China’s lunar ambitions have taken a great leap forward, with leaders of the space industry announcing the country will land more probes on the moon and explore its northern and southern poles by 2030.
Li Guoping, director of the Department of System Engineering at the Chinese Space Administration, said four missions would be mounted in the next phase of the program, as China builds to its ultimate goal of sending taikonauts to the moon and establishing a permanent base.
Named after Chang’e, the goddess of the moon in ancient Chinese mythology, China’s lunar exploration program was launched in 2003.
The Chang’e-4 lunar probe is scheduled to land on the far side of the moon at the end of this year, becoming the first man-made spacecraft to explore this region. The side of the moon that always faces away from Earth is pocked with a multitude of impact craters and has relatively few flat lunar maria, or large, dark, basaltic plains.
In June, a communication relay satellite, the Queqiao (Magpie Bridge), entered a halo orbit of the Earth-moon system.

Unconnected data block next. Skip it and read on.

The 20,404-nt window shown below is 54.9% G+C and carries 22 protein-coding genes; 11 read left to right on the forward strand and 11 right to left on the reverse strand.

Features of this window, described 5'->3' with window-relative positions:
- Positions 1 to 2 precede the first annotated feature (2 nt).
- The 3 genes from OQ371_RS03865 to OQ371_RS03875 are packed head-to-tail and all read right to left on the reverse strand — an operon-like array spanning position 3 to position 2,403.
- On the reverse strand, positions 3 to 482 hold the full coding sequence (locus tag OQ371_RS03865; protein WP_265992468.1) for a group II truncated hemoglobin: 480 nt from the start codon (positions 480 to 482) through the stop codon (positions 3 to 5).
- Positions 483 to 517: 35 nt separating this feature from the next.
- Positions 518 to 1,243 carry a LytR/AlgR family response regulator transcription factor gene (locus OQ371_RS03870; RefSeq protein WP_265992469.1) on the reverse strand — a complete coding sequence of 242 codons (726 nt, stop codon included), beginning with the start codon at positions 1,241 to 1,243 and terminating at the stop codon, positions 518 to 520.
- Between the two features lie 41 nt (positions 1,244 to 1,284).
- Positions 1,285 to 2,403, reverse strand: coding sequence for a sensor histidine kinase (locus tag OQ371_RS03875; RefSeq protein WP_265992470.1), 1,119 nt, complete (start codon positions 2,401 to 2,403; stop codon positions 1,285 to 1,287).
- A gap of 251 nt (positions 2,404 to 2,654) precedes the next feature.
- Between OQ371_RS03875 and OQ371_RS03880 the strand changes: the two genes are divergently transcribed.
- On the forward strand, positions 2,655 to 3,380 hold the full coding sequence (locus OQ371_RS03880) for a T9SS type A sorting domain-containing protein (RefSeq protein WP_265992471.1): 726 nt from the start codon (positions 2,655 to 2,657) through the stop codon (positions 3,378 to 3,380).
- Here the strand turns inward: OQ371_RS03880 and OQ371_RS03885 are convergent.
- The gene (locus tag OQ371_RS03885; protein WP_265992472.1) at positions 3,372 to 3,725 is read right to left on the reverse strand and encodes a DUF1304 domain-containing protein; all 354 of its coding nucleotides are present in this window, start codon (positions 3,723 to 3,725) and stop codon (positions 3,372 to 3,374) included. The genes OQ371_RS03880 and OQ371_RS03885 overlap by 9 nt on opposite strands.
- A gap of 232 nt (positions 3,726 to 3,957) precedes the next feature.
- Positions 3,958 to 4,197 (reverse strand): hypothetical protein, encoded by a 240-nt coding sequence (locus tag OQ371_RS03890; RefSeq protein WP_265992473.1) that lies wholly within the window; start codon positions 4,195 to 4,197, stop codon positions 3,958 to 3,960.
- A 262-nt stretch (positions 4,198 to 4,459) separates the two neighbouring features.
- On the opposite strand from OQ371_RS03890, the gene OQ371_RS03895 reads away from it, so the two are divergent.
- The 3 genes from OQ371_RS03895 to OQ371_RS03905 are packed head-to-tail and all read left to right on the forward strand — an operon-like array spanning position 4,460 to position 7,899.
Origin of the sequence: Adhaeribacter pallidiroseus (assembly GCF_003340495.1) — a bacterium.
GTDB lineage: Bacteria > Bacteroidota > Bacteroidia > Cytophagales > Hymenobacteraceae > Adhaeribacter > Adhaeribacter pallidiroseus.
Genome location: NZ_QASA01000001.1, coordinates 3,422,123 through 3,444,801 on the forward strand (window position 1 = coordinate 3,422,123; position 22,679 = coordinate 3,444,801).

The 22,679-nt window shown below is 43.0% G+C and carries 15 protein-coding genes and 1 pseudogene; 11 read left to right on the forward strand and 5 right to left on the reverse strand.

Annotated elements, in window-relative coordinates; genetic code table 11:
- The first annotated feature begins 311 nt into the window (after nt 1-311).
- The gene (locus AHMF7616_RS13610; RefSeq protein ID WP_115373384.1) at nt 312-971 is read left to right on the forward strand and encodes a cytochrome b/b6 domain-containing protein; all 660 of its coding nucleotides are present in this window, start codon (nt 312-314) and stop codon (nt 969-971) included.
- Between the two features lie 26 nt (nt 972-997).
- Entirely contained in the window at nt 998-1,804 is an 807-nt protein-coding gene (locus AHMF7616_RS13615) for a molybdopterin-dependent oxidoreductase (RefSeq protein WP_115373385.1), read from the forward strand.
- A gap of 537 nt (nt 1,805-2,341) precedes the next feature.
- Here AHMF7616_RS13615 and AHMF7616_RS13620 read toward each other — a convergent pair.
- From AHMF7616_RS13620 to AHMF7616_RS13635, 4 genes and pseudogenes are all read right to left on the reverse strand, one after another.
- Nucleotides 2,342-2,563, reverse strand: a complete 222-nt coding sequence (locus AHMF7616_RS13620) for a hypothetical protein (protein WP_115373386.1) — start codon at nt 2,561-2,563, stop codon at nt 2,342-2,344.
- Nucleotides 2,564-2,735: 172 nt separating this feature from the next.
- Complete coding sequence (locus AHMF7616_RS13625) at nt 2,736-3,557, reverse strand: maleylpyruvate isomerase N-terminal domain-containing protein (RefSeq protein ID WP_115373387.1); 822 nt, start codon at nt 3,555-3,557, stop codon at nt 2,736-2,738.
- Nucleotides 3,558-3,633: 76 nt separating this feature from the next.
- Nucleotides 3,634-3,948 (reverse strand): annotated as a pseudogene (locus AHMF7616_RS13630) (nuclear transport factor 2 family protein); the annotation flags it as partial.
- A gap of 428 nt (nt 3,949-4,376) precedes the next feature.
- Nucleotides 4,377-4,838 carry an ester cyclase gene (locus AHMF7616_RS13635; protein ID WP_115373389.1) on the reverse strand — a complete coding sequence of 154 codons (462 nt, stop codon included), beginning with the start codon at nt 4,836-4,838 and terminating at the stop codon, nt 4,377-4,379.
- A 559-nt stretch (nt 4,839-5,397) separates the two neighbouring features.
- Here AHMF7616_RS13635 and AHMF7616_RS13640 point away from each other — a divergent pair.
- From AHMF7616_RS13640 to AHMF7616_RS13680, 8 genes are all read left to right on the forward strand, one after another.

Three other missions are intended to bring lunar samples back to Earth for the second time, land probes in the southern polar region, and then do the same in the northern polar region.
The exploration mission to the moon’s south pole aims to study the age of the lunar soil, and the composition of the solar wind’s isotopes of hydrogen, carbon, helium and oxygen, Li told the Global Times. The northern polar mission is intended to find out whether ice exists in the area of permanent shadow, he added.
Looking further ahead, China is considering setting up a base on the moon and implementing more robot and human lunar exploration missions, though there is no fixed timetable for these goals.